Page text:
• Shortly after, BMO's Chicago branch borrowed $150 million US ($187 million Cdn at the time) from outside lenders. It used the money to fund the Nevada partnership. The Nevada partnership took the money and invested it in the Nova Scotia company, which, in turn, used the funds to buy common shares in its Delaware subsidiary.
  • Separately, the Nevada partnership borrowed $1.25 billion US ($1.6 billion Cdn) from banks in Europe and used that money to buy yet further shares in the Nova Scotia company. The Nova Scotia corporation used that money, too, to buy additional common shares in its Delaware entity.
  • The Nova Scotia corporation quickly swapped its common stock in the Delaware company for preferred shares that paid dividends. The Nevada company got preferred shares in the Nova Scotia corporation.
  • The Delaware company then took the nearly $1.4 billion US it had received from the Nova Scotia corporation and lent it back to BMO's U.S. operations based in Chicago, earning interest on those loans.
  • The Delaware company used the income from that interest to pay dividends on its preferred shares to the Nova Scotia company, which in turn paid dividends on its own preferred shares to the Nevada partnership.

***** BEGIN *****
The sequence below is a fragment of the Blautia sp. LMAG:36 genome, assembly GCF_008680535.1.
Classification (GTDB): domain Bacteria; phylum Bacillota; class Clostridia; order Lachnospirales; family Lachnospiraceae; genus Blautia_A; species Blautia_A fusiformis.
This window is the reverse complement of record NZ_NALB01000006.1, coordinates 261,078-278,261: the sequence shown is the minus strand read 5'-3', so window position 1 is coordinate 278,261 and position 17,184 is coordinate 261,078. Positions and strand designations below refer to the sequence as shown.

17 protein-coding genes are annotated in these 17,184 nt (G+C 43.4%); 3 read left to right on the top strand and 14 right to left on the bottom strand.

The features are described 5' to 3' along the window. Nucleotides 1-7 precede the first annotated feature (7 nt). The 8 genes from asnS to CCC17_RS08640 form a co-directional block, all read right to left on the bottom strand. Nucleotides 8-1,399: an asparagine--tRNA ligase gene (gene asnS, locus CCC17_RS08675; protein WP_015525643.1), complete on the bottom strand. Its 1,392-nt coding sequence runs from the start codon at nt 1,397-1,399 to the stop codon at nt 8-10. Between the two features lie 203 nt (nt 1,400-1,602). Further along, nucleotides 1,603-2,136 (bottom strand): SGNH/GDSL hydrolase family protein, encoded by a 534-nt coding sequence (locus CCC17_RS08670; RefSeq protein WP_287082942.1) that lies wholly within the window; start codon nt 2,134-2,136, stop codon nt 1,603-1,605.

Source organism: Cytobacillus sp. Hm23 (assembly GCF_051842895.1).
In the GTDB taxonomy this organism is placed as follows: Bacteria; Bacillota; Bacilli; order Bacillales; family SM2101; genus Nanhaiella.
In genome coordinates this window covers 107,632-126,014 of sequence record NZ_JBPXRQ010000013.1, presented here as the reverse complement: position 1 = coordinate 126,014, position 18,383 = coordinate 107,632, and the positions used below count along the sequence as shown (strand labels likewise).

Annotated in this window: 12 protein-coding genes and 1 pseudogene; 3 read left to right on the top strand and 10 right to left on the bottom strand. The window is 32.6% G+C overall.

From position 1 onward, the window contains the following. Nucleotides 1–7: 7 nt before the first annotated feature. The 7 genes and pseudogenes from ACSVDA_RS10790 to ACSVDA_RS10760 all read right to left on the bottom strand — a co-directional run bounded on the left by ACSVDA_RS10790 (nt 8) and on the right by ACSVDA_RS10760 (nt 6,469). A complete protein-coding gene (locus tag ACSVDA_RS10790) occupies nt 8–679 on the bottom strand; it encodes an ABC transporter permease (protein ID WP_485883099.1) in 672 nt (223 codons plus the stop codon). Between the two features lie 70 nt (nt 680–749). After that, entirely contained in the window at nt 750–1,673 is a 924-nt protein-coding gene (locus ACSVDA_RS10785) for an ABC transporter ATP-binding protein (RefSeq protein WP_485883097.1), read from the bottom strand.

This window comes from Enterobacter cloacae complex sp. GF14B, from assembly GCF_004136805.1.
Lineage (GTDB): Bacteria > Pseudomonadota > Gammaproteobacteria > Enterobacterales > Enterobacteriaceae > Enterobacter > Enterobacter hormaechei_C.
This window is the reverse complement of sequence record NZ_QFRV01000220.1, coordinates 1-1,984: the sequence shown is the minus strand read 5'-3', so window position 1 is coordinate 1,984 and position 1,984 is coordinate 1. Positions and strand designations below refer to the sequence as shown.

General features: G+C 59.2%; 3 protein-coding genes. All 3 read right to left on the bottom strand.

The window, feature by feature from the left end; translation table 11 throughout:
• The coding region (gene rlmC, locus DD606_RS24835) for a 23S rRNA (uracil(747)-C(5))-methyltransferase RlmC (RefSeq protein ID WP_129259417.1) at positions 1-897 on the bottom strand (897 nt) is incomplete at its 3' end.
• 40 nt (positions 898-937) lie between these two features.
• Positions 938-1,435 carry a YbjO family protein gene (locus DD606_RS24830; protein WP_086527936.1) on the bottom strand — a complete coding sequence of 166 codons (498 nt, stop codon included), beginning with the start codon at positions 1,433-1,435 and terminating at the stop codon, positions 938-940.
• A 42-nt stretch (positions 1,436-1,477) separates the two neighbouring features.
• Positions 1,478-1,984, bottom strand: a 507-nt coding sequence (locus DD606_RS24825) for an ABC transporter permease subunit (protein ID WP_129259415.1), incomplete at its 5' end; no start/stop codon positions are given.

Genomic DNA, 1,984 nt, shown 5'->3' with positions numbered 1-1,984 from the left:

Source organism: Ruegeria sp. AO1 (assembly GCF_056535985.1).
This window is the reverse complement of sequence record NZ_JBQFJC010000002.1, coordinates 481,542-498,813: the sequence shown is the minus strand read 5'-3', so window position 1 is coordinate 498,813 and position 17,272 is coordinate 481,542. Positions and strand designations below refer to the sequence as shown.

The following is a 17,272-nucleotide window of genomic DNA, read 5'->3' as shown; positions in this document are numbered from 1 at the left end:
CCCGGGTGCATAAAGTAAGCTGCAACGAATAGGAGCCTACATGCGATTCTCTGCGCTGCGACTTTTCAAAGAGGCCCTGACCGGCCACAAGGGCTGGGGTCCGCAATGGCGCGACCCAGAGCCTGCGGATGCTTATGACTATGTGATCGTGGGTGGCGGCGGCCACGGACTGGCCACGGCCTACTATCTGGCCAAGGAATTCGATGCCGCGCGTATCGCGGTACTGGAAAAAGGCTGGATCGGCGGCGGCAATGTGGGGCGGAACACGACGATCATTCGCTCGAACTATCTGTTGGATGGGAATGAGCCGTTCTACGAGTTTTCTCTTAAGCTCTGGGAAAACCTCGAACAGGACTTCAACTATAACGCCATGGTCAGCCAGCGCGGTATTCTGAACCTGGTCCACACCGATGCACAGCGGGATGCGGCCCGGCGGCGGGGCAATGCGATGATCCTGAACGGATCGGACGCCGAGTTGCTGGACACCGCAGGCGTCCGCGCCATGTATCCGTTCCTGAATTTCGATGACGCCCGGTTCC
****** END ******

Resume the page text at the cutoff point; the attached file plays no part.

• When BMO unwound the tower structure in 2010, the Canadian dollar had gone up more than 20 per cent since 2005 against the U.S. dollar. That led the bank to claim a $322-million Cdn capital loss on the Nevada partnership's common shares in the Nova Scotia company. The CRA doesn't object to some of that loss, according to the court documents, but deems $288 million to be inflated.
  • Normally, such a loss would be offset by any dividends the Nevada partnership received on its common shares in the Nova Scotia company. But because the dividends came via preferred shares and not common shares, the bank didn't factor them in to reduce its claimed loss.
  • The CRA alleges that BMO had no bona fide reason to pay dividends through the preferred shares as opposed to the common shares, and that the "primary purpose and result" of that decision "was the circumvention" of the relevant section of the Income Tax Act in a way that was an "abuse, having regard to the act read as a whole."